Such an unprecedented decision would also severely undermine the Court’s credibility. Never before in the Court’s history has it voted to take away rights previously bestowed upon a minority group. As Justice Ginsburg noted in a 1996 case called United States v. Virginia, “a prime part of the history of our Constitution is the story of the extension of constitutional rights and protections to people once ignored or excluded.” For the Court to reverse that trajectory and hold that states may once again deny equal rights to LGBT people would be not only shocking for social and economic reasons but also a drastic departure from precedent — a core value of the law and the Supreme Court.

For conservatives, there would be long-term negative consequences, as society (and eventually the Court) becomes increasingly supportive of LGBT people. For this reason, conservatives hoping for a reversal of Obergefell should be careful about what they wish.

Despite his dissent in Obergefell, Chief Justice Roberts will likely seek to protect the Court from such institutional harm. While it takes only four justices to agree to hear a case, Roberts’ vote would be necessary to reverse Obergefell. The Chief Justice signaled the unwillingness to do so in Pavan v. Smith, a 2017 case in which the Court ruled that states must comply with Obergefell and thus cannot discriminate against married same-sex couples when issuing birth certificates to their children. Roberts pointedly declined to join Justice Gorsuch’s dissent, a barely veiled attack on Obergefell and all but invited states to undermine it.

More recently, Roberts joined Justice Kennedy’s majority opinion in Masterpiece Cakeshop v. Colorado Civil Rights Commission, which included an acknowledgment that “gay persons and gay couples cannot be treated as social outcasts or as inferior in dignity and worth.”  The Court, including Roberts, also held that “[t]he exercise of their freedom on terms equal to others must be given great weight and respect by the courts.” By assenting to such a strong affirmation of same-sex couples’ right to equality, the Chief Justice has at a minimum made reversing Obergefell a much heavier institutional lift.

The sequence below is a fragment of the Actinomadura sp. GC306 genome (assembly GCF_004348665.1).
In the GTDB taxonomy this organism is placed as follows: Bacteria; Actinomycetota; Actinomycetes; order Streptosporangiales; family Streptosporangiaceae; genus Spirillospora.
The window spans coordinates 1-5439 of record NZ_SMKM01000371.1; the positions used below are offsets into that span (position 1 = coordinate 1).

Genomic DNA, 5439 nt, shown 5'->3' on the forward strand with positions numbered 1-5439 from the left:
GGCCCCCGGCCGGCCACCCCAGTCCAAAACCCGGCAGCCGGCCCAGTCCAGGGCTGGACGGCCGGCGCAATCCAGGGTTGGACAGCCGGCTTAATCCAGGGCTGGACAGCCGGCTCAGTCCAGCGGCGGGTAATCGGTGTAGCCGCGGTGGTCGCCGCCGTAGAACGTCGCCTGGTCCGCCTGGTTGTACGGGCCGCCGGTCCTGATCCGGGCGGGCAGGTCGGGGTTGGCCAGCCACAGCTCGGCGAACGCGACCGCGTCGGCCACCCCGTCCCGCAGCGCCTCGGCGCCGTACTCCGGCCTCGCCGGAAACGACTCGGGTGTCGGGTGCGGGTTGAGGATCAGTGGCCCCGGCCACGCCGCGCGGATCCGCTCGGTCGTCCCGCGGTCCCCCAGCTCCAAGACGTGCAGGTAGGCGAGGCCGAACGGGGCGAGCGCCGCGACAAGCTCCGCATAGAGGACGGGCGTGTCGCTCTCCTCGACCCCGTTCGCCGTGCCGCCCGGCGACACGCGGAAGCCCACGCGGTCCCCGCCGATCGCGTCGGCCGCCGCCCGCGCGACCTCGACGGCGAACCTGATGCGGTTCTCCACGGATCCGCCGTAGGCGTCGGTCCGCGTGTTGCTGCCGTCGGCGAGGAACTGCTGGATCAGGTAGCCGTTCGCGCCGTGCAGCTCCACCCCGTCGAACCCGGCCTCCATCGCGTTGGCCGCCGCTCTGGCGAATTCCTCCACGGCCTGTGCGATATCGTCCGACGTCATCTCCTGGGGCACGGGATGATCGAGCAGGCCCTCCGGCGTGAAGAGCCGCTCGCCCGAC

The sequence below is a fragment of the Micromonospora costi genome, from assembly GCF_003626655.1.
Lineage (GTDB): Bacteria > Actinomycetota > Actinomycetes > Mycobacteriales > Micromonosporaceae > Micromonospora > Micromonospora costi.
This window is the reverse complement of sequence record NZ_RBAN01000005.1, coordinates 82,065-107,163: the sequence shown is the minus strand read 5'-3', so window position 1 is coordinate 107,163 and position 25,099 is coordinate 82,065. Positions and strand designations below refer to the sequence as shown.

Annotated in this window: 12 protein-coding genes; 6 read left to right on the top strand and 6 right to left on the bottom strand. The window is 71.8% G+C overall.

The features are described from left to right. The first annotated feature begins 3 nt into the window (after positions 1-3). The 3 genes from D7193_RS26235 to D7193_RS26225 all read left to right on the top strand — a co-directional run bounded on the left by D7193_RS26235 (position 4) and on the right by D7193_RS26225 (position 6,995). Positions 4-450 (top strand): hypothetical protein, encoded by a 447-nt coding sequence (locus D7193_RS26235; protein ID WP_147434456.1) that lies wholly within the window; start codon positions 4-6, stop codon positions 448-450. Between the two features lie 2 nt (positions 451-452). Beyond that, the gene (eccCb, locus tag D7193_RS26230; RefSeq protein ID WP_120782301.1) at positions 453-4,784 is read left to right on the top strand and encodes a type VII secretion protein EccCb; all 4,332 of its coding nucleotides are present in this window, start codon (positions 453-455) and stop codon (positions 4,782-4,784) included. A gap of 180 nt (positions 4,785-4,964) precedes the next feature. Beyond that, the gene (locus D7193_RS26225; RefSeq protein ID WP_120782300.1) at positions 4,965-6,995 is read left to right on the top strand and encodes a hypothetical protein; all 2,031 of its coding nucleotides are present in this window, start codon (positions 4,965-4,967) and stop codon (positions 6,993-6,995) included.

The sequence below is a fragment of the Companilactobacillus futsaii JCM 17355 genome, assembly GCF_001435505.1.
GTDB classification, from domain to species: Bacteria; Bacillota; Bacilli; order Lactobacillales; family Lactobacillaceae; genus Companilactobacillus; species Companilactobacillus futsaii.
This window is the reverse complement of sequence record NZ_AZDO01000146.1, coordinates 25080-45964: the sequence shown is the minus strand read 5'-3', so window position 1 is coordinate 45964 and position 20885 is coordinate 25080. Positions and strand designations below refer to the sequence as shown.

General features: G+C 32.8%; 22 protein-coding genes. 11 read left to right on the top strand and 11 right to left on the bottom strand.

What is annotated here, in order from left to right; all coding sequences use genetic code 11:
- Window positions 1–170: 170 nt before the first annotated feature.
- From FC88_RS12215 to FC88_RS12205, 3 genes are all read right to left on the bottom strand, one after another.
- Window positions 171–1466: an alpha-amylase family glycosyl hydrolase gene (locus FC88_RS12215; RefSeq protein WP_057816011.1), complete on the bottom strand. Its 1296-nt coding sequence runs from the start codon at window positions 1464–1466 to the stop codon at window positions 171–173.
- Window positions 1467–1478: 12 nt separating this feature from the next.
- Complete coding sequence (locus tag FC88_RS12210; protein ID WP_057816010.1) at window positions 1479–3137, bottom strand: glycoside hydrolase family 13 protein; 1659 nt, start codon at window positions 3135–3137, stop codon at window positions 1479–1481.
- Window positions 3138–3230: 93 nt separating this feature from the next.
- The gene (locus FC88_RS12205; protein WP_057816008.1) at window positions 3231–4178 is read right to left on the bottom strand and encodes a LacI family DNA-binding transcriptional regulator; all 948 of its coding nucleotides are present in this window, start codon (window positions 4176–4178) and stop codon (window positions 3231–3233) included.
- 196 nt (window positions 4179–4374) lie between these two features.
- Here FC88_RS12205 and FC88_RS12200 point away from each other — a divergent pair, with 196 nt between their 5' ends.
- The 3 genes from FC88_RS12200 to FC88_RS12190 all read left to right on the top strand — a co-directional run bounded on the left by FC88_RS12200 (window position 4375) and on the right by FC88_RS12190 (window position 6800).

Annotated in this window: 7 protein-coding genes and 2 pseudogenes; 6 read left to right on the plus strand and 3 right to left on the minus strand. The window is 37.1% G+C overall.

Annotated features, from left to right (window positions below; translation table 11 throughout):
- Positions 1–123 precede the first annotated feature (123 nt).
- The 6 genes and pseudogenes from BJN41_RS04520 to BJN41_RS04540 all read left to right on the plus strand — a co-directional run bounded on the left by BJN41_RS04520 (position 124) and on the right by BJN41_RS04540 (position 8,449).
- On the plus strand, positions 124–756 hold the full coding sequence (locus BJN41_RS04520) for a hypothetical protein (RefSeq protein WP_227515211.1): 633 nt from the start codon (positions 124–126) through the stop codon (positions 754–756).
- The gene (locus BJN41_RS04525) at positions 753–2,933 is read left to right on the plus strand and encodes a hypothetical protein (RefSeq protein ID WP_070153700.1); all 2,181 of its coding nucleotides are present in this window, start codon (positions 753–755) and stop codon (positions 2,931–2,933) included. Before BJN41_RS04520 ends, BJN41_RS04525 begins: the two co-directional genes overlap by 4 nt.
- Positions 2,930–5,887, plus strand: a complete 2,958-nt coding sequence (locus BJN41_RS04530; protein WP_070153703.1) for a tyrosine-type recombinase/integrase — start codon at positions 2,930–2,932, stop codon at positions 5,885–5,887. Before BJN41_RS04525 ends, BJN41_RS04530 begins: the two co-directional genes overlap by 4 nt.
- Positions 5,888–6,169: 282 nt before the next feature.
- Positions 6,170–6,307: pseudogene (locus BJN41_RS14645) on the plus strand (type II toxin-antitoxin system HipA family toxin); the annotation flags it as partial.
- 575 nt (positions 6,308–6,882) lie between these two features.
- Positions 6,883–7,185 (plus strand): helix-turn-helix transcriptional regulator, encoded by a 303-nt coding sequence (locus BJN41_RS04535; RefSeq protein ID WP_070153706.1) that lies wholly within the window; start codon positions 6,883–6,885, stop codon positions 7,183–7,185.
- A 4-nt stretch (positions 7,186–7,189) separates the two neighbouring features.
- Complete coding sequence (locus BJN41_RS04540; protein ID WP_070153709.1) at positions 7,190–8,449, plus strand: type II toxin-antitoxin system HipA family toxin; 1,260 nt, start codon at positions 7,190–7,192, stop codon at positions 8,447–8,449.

However, a more conservative Supreme Court will almost certainly not expand rights or protect LGBT people more than necessary to preserve existing precedent. Conservatives are likely to bring new cases, in the hopes of chipping away at important LGBT rights already won. None of us should be complacent or assume that rights like marriage equality are not under attack. LGBT people and allies must be politically, socially, and economically proactive in continuing to advance equal rights for all citizens.

The prospect of a Court dominated by a conservative majority is daunting for LGBT people, and many dangers lie ahead. As new cases affecting LGBT people come before the Court, the risk of decisions that undermine their security are great. But marriage equality, at least, is likely here to stay. For same-sex couples and their children in Utah and other states, that hard-won right — and the precious stability, dignity, and freedom it conveys — is likely to endure.

Peggy Tomsic and James Magleby are attorneys with Magleby, Cataxinos, and Greenwood, based in Salt Lake City. Shannon Minter is the legal director of the National Center for Lesbian Rights. Tomsic, Magelby, and Minter represented three same-sex couples in Kitchen v. Herbert, the nation’s first successful federal case challenging a state marriage ban.